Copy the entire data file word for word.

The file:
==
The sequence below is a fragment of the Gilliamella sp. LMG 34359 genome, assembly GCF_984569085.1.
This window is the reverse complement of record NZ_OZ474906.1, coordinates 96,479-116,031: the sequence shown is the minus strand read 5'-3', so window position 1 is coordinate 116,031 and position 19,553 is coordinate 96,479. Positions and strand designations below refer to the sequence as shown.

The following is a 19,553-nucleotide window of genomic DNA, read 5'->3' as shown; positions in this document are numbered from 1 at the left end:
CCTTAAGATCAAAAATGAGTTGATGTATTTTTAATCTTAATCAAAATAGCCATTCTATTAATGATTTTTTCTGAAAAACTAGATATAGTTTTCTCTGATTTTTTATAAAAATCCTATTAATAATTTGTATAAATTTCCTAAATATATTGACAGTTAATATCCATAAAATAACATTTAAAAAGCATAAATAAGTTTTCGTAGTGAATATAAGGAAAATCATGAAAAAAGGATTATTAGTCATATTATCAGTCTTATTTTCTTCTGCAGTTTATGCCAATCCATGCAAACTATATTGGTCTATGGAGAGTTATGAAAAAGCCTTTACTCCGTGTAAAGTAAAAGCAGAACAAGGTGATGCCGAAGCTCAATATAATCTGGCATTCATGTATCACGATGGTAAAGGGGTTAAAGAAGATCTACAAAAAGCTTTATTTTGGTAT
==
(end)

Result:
The sequence below is a fragment of the Gilliamella sp. LMG 34359 genome, assembly GCF_984569085.1.
This window is the reverse complement of record NZ_OZ474906.1, coordinates 96,479-116,031: the sequence shown is the minus strand read 5'-3', so window position 1 is coordinate 116,031 and position 19,553 is coordinate 96,479. Positions and strand designations below refer to the sequence as shown.

The following is a 19,553-nucleotide window of genomic DNA, read 5'->3' as shown; positions in this document are numbered from 1 at the left end:
CCTTAAGATCAAAAATGAGTTGATGTATTTTTAATCTTAATCAAAATAGCCATTCTATTAATGATTTTTTCTGAAAAACTAGATATAGTTTTCTCTGATTTTTTATAAAAATCCTATTAATAATTTGTATAAATTTCCTAAATATATTGACAGTTAATATCCATAAAATAACATTTAAAAAGCATAAATAAGTTTTCGTAGTGAATATAAGGAAAATCATGAAAAAAGGATTATTAGTCATATTATCAGTCTTATTTTCTTCTGCAGTTTATGCCAATCCATGCAAACTATATTGGTCTATGGAGAGTTATGAAAAAGCCTTTACTCCGTGTAAAGTAAAAGCAGAACAAGGTGATGCCGAAGCTCAATATAATCTGGCATTCATGTATCACGATGGTAAAGGGGTTAAAGAAGATCTACAAAAAGCTTTATTTTGGTAT